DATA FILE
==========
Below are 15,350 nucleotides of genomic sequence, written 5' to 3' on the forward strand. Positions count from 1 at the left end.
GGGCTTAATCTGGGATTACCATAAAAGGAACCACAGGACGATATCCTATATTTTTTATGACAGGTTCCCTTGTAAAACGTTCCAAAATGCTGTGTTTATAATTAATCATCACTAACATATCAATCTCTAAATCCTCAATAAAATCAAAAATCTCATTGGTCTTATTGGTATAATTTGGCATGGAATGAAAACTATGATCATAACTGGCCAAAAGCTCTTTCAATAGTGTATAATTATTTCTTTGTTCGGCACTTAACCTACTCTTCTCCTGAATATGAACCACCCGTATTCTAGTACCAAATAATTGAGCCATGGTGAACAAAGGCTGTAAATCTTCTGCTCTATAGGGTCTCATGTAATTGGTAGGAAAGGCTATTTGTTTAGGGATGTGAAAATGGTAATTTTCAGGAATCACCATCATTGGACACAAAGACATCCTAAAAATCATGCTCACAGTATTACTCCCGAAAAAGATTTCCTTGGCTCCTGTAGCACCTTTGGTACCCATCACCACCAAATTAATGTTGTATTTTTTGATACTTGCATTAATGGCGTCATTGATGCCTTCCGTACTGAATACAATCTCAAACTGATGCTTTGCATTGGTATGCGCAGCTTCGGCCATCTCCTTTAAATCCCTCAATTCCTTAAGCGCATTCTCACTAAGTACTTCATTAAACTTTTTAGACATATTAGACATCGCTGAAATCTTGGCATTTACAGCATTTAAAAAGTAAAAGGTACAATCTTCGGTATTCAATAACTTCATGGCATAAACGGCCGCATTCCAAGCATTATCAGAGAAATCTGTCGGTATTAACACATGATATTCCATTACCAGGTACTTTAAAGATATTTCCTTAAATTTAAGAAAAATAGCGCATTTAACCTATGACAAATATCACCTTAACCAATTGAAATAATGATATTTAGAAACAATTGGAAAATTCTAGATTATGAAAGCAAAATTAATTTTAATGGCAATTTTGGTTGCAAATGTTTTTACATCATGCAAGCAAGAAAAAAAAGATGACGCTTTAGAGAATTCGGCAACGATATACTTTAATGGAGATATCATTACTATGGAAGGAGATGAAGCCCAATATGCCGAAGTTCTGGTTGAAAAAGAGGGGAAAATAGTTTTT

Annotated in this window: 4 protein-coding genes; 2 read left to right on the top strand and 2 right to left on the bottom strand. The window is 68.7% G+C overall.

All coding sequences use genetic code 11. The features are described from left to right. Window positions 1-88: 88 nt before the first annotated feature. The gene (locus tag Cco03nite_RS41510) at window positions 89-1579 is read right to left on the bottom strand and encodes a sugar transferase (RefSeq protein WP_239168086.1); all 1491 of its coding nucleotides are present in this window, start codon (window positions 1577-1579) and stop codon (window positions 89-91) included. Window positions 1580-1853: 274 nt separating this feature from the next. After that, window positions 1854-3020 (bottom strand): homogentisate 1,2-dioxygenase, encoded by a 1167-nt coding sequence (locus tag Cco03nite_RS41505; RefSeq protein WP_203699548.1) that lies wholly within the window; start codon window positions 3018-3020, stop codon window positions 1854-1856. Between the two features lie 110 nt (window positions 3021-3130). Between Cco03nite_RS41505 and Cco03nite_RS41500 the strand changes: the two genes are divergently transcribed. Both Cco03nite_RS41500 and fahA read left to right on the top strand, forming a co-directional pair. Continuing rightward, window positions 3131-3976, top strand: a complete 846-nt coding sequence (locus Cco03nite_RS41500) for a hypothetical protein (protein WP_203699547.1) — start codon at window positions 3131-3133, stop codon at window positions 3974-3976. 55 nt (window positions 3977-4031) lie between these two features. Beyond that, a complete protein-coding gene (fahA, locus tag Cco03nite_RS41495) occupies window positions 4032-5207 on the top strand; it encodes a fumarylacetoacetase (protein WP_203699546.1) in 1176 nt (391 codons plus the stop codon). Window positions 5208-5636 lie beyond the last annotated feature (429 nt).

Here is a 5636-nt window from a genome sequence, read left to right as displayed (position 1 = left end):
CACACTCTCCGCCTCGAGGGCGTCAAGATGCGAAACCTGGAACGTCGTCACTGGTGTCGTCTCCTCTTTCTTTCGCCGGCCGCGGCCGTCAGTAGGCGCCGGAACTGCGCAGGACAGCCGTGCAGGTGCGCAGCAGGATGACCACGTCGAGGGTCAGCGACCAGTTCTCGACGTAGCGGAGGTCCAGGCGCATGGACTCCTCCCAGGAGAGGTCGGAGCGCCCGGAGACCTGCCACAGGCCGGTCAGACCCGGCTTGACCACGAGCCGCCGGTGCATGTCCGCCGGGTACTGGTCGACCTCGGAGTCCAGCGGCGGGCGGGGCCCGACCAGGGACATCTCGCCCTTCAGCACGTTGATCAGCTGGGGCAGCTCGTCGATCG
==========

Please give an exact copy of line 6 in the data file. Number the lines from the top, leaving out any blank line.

CACACTCTCCGCCTCGAGGGCGTCAAGATGCGAAACCTGGAACGTCGTCACTGGTGTCGTCTCCTCTTTCTTTCGCCGGCCGCGGCCGTCAGTAGGCGCCGGAACTGCGCAGGACAGCCGTGCAGGTGCGCAGCAGGATGACCACGTCGAGGGTCAGCGACCAGTTCTCGACGTAGCGGAGGTCCAGGCGCATGGACTCCTCCCAGGAGAGGTCGGAGCGCCCGGAGACCTGCCACAGGCCGGTCAGACCCGGCTTGACCACGAGCCGCCGGTGCATGTCCGCCGGGTACTGGTCGACCTCGGAGTCCAGCGGCGGGCGGGGCCCGACCAGGGACATCTCGCCCTTCAGCACGTTGATCAGCTGGGGCAGCTCGTCGATCG